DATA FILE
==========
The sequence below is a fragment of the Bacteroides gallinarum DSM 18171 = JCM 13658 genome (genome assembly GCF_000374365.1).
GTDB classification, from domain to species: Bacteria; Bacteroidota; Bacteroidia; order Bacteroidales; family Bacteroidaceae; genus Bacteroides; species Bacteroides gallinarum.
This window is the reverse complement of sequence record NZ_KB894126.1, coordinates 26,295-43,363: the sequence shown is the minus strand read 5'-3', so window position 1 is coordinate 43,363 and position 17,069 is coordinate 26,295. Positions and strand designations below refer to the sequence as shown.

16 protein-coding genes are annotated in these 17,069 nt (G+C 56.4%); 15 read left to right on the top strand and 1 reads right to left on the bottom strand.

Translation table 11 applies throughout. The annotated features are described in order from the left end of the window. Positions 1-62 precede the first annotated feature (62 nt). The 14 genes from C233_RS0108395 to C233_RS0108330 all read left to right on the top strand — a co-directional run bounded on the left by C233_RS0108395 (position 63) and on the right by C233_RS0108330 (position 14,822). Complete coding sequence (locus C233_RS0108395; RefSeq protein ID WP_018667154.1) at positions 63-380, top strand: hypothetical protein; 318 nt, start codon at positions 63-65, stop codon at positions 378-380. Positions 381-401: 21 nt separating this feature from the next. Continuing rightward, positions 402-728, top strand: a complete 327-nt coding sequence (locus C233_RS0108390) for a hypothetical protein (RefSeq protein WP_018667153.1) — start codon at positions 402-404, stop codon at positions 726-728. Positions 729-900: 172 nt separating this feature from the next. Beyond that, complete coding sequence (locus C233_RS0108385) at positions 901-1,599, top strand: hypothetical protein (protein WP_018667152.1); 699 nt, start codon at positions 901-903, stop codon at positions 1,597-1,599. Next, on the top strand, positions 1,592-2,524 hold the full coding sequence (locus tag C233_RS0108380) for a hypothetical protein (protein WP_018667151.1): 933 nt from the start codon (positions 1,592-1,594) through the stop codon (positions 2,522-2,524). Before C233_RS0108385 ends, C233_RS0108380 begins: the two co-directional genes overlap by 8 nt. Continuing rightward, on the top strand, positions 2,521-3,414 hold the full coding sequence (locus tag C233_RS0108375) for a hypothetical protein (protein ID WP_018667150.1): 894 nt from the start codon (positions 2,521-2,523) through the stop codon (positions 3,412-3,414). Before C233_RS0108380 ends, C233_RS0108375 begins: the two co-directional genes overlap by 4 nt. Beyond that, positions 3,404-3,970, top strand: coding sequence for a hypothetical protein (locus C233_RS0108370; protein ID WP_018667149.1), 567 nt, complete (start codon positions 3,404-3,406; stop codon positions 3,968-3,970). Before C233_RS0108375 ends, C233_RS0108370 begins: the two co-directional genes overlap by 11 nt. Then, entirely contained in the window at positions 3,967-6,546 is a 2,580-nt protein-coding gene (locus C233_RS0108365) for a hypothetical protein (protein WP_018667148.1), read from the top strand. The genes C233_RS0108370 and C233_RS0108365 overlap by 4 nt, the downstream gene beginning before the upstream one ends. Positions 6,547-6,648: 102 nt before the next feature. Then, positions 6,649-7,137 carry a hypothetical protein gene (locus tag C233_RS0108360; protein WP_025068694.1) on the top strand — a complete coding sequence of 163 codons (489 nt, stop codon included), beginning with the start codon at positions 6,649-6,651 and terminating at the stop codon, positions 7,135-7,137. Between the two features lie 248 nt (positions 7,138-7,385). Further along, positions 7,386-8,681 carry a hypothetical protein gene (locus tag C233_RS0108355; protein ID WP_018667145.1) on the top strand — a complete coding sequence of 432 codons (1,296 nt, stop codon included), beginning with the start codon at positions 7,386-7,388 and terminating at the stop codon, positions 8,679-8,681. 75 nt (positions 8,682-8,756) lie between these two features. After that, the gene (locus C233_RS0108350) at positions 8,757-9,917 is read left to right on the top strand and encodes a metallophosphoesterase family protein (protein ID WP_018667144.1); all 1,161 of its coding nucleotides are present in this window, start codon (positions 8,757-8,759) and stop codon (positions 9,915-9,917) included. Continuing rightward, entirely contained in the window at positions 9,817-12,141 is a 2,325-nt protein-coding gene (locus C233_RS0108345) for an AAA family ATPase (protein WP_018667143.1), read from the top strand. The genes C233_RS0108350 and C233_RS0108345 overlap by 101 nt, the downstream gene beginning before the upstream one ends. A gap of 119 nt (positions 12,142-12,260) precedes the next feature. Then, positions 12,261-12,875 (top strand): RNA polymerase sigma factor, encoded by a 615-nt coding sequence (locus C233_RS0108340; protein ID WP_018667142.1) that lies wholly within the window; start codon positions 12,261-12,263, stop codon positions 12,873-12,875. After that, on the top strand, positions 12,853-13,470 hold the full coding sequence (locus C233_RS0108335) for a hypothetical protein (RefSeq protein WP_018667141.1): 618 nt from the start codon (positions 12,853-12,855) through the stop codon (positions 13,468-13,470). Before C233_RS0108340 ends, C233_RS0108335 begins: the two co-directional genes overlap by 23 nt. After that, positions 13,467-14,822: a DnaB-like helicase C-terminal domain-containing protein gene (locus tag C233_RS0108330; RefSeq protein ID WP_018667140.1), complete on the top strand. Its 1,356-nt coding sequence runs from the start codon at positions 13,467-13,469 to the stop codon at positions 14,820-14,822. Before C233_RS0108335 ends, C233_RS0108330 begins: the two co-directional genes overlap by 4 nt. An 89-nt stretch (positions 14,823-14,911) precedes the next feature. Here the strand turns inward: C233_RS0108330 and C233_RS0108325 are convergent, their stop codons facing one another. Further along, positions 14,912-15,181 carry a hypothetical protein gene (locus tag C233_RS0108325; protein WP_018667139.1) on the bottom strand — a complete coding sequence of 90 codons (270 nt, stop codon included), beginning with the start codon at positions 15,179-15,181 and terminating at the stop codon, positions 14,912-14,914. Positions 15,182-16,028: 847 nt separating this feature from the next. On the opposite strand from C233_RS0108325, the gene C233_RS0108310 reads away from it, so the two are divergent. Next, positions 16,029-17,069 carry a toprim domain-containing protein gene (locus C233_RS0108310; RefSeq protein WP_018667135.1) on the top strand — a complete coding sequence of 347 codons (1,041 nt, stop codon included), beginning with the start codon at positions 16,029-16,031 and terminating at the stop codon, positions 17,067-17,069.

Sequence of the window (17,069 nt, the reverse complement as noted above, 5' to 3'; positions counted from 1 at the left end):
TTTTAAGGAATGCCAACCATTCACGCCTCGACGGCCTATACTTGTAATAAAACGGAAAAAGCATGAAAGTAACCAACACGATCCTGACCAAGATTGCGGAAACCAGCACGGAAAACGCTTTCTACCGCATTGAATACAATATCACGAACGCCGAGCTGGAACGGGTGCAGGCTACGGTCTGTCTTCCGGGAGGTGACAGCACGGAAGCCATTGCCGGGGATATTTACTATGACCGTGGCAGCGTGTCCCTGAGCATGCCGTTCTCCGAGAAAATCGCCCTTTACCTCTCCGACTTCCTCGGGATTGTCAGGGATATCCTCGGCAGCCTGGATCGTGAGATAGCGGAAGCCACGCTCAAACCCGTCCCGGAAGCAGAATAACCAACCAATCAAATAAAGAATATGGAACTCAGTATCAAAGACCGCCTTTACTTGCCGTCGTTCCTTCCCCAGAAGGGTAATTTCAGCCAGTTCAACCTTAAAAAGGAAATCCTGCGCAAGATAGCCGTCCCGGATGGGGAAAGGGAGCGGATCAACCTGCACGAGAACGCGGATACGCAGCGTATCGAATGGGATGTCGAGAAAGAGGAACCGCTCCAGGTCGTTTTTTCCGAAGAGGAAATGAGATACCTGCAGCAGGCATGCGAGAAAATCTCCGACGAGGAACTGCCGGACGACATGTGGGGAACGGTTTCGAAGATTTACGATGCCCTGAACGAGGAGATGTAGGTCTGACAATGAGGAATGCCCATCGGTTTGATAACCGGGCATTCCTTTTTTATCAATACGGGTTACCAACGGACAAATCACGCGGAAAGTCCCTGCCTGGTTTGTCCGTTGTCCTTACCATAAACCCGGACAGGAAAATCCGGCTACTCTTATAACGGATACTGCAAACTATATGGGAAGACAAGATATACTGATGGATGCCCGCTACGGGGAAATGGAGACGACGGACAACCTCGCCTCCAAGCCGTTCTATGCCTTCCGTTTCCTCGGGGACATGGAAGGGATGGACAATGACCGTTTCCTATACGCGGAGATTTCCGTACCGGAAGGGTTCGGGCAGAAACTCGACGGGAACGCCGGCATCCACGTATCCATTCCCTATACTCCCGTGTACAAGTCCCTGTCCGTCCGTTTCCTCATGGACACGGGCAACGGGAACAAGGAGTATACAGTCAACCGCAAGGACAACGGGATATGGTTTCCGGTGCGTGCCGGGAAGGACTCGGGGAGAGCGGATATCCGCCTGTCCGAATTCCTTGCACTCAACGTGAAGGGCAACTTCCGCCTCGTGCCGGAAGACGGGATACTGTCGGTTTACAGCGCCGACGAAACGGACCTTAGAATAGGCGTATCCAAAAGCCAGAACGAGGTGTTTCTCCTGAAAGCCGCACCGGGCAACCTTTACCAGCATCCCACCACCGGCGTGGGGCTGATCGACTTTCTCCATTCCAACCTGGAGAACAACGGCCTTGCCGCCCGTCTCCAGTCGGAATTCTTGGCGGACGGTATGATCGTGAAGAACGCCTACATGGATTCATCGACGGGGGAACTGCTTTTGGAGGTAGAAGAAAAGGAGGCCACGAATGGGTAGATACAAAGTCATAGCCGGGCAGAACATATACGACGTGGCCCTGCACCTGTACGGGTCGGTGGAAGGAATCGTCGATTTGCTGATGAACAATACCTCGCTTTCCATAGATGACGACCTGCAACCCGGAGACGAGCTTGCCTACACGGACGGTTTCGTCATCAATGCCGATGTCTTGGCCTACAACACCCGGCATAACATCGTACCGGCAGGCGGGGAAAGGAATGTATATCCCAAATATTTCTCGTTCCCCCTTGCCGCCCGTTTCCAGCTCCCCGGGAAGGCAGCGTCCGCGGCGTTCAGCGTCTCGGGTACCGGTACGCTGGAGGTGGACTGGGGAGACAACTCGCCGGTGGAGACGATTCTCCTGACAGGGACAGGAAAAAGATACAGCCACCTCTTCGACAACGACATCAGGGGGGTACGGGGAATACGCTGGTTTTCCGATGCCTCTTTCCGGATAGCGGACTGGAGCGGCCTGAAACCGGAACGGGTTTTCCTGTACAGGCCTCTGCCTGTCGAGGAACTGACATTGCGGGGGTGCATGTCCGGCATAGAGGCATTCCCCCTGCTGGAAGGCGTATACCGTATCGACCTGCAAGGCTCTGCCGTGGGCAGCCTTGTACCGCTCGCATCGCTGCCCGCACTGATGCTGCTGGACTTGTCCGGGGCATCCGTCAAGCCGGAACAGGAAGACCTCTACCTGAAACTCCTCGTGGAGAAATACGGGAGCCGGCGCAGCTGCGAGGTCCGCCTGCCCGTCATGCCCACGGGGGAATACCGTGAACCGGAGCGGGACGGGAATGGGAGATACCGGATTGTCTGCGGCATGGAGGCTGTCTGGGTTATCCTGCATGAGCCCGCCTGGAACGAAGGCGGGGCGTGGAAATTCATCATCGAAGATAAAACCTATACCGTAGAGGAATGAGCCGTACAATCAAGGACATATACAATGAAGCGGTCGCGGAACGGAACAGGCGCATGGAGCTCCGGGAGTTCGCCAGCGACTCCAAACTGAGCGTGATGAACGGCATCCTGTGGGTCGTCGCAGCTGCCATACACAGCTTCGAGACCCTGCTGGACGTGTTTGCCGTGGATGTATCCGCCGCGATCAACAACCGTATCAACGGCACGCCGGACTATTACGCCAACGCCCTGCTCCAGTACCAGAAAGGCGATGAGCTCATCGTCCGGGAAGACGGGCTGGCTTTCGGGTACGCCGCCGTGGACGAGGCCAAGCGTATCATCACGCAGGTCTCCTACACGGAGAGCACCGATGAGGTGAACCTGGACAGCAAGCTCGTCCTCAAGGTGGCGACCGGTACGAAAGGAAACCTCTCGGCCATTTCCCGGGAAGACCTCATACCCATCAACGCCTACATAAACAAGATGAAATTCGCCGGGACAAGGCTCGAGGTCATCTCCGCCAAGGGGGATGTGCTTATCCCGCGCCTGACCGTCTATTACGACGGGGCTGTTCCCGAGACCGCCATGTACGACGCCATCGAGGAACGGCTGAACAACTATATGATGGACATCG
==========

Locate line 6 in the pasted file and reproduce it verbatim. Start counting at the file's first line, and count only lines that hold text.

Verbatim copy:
Sequence of the window (17,069 nt, the reverse complement as noted above, 5' to 3'; positions counted from 1 at the left end):